A Madagascan Aye-Aye lemur has been captured on camera picking its own nose and eating it. Scientists say that this is the first time this type of lemur has been recorded doing this activity. The Naural History Museum of London reports that there are only 12 known species of primate known to pick their noses, including humans.
The aye-aye was filmed by Prof Anne-Claire Fabre from the University of Bern. “I wanted to know where is this finger going?” she told the BBC, and so prompting scientific research.
Aye-aye lemurs are native to the island of Madegascar and are not found anywhere else in the world in the wild. They have incredibly long spindly fingers and they have 6 fingers to each hand. Two of these fingers are incredibly long and are designed for extracting insects from rotten wood which makes up a large part of the primate’s diet.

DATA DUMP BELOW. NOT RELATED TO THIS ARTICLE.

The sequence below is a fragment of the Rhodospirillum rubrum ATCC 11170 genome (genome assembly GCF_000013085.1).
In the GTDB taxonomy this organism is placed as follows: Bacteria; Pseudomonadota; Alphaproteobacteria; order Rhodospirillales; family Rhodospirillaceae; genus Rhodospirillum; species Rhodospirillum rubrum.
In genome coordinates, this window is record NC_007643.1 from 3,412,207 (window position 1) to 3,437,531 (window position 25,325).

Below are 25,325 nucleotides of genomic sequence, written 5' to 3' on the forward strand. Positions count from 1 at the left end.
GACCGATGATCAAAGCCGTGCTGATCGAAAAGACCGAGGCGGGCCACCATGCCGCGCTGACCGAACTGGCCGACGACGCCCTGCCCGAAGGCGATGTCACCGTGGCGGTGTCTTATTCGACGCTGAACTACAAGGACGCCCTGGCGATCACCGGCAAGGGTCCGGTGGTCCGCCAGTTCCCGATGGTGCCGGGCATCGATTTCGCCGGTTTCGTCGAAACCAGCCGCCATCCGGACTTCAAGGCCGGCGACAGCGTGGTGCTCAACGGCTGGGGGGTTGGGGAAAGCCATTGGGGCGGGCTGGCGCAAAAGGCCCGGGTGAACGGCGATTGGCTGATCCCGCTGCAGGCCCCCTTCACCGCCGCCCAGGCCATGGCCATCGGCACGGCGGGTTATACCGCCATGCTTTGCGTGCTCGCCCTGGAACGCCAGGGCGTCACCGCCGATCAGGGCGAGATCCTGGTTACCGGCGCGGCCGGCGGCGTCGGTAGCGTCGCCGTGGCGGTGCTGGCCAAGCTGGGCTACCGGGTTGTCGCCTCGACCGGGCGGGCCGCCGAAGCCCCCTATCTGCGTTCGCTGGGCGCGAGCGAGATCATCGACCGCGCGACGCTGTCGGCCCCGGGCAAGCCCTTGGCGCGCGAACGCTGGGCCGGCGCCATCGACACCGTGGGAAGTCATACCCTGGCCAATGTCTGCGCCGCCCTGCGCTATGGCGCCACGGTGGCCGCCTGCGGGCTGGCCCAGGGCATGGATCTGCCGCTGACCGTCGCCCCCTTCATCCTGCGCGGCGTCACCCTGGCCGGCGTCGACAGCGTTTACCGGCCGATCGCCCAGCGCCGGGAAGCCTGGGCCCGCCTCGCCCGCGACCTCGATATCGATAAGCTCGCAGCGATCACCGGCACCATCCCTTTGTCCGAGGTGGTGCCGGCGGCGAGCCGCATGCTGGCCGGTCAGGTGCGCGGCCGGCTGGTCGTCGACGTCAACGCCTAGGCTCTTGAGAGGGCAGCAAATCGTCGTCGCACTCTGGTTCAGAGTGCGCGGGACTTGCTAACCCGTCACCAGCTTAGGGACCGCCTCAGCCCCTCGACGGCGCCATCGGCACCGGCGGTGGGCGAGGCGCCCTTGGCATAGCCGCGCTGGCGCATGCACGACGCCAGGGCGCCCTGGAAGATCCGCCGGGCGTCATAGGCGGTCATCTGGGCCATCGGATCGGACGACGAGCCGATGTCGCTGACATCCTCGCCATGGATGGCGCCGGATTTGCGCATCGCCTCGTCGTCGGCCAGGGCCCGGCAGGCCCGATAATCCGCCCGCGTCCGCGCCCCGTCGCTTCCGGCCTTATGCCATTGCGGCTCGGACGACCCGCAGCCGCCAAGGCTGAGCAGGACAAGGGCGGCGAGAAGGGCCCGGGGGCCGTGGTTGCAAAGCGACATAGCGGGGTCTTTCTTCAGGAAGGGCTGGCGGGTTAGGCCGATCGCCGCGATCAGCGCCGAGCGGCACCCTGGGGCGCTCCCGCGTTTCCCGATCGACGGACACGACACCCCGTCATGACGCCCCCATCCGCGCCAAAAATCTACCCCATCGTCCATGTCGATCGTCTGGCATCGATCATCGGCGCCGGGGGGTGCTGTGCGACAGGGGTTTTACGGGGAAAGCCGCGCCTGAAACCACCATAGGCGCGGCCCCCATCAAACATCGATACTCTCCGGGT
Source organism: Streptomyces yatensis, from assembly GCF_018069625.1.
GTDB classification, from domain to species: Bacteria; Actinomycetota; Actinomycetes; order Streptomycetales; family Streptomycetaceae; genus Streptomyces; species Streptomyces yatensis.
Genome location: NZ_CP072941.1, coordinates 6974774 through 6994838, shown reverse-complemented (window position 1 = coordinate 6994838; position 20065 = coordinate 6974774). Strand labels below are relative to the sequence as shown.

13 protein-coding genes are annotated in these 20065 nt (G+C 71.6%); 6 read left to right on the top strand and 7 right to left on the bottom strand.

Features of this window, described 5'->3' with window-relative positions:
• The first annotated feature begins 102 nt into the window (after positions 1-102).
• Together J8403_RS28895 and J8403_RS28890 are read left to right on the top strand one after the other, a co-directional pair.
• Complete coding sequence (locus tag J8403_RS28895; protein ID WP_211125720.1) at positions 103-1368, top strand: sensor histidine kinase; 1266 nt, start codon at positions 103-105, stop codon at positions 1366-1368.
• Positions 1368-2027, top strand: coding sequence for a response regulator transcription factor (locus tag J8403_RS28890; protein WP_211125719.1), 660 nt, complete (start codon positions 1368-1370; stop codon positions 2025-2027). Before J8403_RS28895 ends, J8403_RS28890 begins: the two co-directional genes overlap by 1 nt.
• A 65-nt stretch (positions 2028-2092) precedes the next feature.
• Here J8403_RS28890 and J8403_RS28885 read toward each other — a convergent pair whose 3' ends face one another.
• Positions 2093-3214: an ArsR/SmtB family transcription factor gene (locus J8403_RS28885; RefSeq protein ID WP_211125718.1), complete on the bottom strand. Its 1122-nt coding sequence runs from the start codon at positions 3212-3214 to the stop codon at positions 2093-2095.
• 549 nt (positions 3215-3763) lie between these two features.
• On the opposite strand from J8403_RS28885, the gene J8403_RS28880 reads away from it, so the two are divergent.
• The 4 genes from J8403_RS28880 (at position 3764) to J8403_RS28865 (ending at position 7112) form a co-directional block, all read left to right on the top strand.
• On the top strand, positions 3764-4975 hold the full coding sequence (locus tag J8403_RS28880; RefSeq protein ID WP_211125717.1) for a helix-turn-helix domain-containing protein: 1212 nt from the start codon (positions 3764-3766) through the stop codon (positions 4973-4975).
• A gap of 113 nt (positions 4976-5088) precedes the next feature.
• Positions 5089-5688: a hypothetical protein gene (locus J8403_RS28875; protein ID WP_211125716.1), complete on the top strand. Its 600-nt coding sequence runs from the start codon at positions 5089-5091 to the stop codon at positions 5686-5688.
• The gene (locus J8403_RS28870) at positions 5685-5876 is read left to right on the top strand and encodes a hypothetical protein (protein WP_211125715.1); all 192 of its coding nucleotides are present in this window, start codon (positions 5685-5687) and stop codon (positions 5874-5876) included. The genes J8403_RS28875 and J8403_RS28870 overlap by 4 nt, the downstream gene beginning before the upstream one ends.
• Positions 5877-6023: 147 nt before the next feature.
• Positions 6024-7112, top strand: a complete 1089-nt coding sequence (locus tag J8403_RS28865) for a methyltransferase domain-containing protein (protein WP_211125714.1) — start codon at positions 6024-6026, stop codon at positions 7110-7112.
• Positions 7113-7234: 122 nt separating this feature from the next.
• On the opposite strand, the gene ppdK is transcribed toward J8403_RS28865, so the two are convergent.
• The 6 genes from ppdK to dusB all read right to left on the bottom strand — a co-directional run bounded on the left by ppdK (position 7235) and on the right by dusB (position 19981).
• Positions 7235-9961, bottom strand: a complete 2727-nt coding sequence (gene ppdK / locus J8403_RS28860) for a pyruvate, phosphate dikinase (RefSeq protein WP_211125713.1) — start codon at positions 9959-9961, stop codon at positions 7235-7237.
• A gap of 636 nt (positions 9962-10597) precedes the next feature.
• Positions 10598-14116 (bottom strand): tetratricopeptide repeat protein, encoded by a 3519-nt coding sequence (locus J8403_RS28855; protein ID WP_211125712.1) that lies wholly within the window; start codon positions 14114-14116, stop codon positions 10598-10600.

This particular aye-aye was actually filmed in Duke Lemur Center in North Carolina, USA, and answers to the name of Kali. The findings from the research were published in the journal of Zoology.
Fabre was apparently so intrigued by where the lemur’s finger could possibly be going, that she recreated a 3D analysis and reconstruction of the lemur’s head.
“It was going into the sinus and from the sinus into the throat and into the mouth,” Fabre explained.
She continues to explain that because of its perception of being an undesirable habit in humans, there has been very little scientific study into nose-picking behaviours. It could have advantageous qualities she suggests, in terms of immunity.
“When I first saw this video, I was really struck by the nose picking,” said Roberto Portela Miguez, the senior curator in charge of mammals at London’s Natural History Museum and a co-author of the research, in a museum release. “It’s a surprise because aye-ayes are quite an iconic species, so you would think it would have been reported somewhere before now.”
Because of the aye-aye’s bizarre looks, they have traditionally been thought to bring bad luck. Along with the destruction of their natural habitat the primate is listed as an endangered species.
Image credit: nomis-simon, CC BY 2.0, via Wikimedia Commons